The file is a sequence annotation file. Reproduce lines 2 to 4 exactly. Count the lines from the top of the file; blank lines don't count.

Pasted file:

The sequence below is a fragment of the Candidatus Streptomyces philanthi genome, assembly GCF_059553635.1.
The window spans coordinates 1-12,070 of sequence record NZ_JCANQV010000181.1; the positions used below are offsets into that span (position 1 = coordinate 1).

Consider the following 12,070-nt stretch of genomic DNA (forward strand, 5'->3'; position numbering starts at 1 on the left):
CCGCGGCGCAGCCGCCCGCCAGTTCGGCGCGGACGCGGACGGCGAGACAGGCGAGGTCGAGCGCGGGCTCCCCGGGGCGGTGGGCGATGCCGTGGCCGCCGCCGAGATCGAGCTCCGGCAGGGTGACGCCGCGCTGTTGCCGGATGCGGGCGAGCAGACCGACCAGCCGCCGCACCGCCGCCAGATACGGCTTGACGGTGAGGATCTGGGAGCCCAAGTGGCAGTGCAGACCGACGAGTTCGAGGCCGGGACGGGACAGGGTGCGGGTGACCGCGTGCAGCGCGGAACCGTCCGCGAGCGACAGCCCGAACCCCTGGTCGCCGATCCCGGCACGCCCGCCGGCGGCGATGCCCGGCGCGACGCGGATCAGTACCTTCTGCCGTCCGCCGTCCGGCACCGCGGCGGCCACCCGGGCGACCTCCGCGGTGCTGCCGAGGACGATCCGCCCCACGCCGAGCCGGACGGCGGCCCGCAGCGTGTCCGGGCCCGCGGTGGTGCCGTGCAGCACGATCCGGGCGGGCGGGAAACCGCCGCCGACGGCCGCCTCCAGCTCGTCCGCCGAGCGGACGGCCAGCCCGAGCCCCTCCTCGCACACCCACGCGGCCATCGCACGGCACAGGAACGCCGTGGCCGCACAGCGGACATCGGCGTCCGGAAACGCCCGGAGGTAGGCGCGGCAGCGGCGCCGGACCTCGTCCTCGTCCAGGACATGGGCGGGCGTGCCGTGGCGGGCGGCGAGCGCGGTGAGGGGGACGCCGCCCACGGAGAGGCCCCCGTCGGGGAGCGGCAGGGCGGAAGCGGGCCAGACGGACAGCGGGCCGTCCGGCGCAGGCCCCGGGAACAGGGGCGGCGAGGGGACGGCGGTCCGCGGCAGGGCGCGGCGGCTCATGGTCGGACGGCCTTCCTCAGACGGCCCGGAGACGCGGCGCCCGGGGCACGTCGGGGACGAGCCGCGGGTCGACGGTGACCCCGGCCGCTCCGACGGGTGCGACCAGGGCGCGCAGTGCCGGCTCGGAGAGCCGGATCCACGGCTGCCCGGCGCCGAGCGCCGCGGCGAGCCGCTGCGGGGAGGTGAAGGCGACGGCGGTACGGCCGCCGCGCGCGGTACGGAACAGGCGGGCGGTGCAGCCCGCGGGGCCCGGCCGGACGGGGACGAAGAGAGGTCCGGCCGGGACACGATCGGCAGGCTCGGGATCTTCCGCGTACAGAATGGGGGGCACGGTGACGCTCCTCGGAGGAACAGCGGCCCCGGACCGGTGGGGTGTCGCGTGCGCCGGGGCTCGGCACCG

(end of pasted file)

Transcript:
The window spans coordinates 1-12,070 of sequence record NZ_JCANQV010000181.1; the positions used below are offsets into that span (position 1 = coordinate 1).

Consider the following 12,070-nt stretch of genomic DNA (forward strand, 5'->3'; position numbering starts at 1 on the left):
CCGCGGCGCAGCCGCCCGCCAGTTCGGCGCGGACGCGGACGGCGAGACAGGCGAGGTCGAGCGCGGGCTCCCCGGGGCGGTGGGCGATGCCGTGGCCGCCGCCGAGATCGAGCTCCGGCAGGGTGACGCCGCGCTGTTGCCGGATGCGGGCGAGCAGACCGACCAGCCGCCGCACCGCCGCCAGATACGGCTTGACGGTGAGGATCTGGGAGCCCAAGTGGCAGTGCAGACCGACGAGTTCGAGGCCGGGACGGGACAGGGTGCGGGTGACCGCGTGCAGCGCGGAACCGTCCGCGAGCGACAGCCCGAACCCCTGGTCGCCGATCCCGGCACGCCCGCCGGCGGCGATGCCCGGCGCGACGCGGATCAGTACCTTCTGCCGTCCGCCGTCCGGCACCGCGGCGGCCACCCGGGCGACCTCCGCGGTGCTGCCGAGGACGATCCGCCCCACGCCGAGCCGGACGGCGGCCCGCAGCGTGTCCGGGCCCGCGGTGGTGCCGTGCAGCACGATCCGGGCGGGCGGGAAACCGCCGCCGACGGCCGCCTCCAGCTCGTCCGCCGAGCGGACGGCCAGCCCGAGCCCCTCCTCGCACACCCACGCGGCCATCGCACGGCACAGGAACGCCGTGGCCGCACAGCGGACATCGGCGTCCGGAAACGCCCGGAGGTAGGCGCGGCAGCGGCGCCGGACCTCGTCCTCGTCCAGGACATGGGCGGGCGTGCCGTGGCGGGCGGCGAGCGCGGTGAGGGGGACGCCGCCCACGGAGAGGCCCCCGTCGGGGAGCGGCAGGGCGGAAGCGGGCCAGACGGACAGCGGGCCGTCCGGCGCAGGCCCCGGGAACAGGGGCGGCGAGGGGACGGCGGTCCGCGGCAGGGCGCGGCGGCTCATGGTCGGACGGCCTTCCTCAGACGGCCCGGAGACGCGGCGCCCGGGGCACGTCGGGGACGAGCCGCGGGTCGACGGTGACCCCGGCCGCTCCGACGGGTGCGACCAGGGCGCGCAGTGCCGGCTCGGAGAGCCGGATCCACGGCTGCCCGGCGCCGAGCGCCGCGGCGAGCCGCTGCGGGGAGGTGAAGGCGACGGCGGTACGGCCGCCGCGCGCGGTACGGAACAGGCGGGCGGTGCAGCCCGCGGGGCCCGGCCGGACGGGGACGAAGAGAGGTCCGGCCGGGACACGATCGGCAGGCTCGGGATCTTCCGCGTACAGAATGGGGGGCACGGTGACGCTCCTCGGAGGAACAGCGGCCCCGGACCGGTGGGGTGTCGCGTGCGCCGGGGCTCGGCACCG